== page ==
Consejos para una vida con esclerosis múltiple (EM)

Living with multiple sclerosis means you will have to make some changes in your life, including managing your personal care. These are as important as your medical treatment!

According to the neurologist
Le Hua, MDThe sooner you address lifestyle issues, the easier it will be to manage your symptoms or even slow your progress.


healthy diet with ms

Healthy nutrition promotes healthy foods and limits unhealthy ones, such as processed foods high in fat and sugar. Hua recommends the Mediterranean diet as a good eating plan for most people with MS. Not only does it focus on healthy foods, but it is also considerably affordable. The recommended foods son, among others:

  • fruit
  • vegetables
  • Low-fat dairy products
  • Pastas, cereals and whole grain breads
  • Beans
  • Nuts and grains
  • Seafood and poultry
  • olive oil


It may seem that exercising or increasing physical activity would increase the fatigue caused by MS. However, exercise actually reduces fatigue and increases your endorphins, the hormones that “make you feel good.” What you should do after your MS diagnosis depends on the level of fitness you had before your MS diagnosis. If you used to participate in marathons and if you go to the gym every day, continuing at that level is helpful. If you have never exercised, start doing physical activities gradually. Even walking around the block is helpful. Remember, working on your core is helpful for balance and reducing falls. Some activities that can improve the physical condition of your torso are:

  • Yoga
  • pilates
  • Exercises with resistance bands
  • stretching


sleep with MS

Many people with MS feel very tired. Not getting enough sleep causes even more fatigue, but sleep problems due to MS can have different causes:

  • Distress, especially right after diagnosis.
  • Pain
  • Getting up frequently to urinate

Things you can do to promote better sleep:

  • Don’t use electronic devices, watch television, exercise, or participate in activities that stimulate your body or mind two to three hours before going to bed.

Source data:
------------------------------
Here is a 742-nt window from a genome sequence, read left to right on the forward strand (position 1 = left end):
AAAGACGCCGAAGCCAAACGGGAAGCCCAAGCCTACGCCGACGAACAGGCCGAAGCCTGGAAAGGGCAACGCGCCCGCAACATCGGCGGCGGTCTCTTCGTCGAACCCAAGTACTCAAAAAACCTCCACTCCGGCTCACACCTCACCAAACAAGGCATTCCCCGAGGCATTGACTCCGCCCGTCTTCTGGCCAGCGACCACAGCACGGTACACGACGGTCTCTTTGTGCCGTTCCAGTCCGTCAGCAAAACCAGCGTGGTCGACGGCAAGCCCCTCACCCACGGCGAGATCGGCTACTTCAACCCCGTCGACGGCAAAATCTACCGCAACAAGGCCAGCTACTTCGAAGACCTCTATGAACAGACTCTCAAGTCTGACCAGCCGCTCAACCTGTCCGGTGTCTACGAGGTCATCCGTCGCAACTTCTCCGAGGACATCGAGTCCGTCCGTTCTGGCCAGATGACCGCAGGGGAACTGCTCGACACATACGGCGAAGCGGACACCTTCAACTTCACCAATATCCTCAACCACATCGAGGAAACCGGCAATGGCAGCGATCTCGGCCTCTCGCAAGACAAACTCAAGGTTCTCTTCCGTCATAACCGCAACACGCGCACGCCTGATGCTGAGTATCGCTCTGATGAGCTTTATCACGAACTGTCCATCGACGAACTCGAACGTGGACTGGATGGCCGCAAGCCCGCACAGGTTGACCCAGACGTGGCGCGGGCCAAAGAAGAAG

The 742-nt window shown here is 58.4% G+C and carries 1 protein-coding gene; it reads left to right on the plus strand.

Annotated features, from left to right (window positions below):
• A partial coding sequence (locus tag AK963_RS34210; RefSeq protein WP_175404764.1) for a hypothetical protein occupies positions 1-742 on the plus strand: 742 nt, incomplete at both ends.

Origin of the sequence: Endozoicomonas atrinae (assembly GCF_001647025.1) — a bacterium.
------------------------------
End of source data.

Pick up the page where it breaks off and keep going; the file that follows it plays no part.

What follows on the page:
• Do something relaxing, such as journaling, coloring, or any activity that calms you down.
  • Take strategic naps that last no more than 15 to 20 minutes.
  • Talk to your doctor if pain or frequent trips to the bathroom keep you awake.

Control your weight

Adipose tissue, also known as fat cells, is inflammatory. This increases the symptoms of MS. Weight loss should be based on how you feel, Hua said, not what the scale shows. So don’t focus on that. Focus more on improving your nutrition and exercise. Contact a nutritionist for guidance and support if needed.

Stop smoking

Smoking worsens the symptoms and outcomes of MS, so quitting the tobacco habit is important. Smoking increases inflammation in your body and also negatively affects MS medications. Quitting smoking can slow the rate of MS progression and reduce relapses. Ask your doctor for help or reach out to support groups. It might take a few tries, but each time, you’ll be a little closer to your goal.

Take care of your mental health

Woman practicing yoga to help with MS.

Whether you journal, meditate, or talk to a mental health professional or support group, taking care of your mental health is an important part of living well with MS.

This educational resource was prepared with the support of Novartis.

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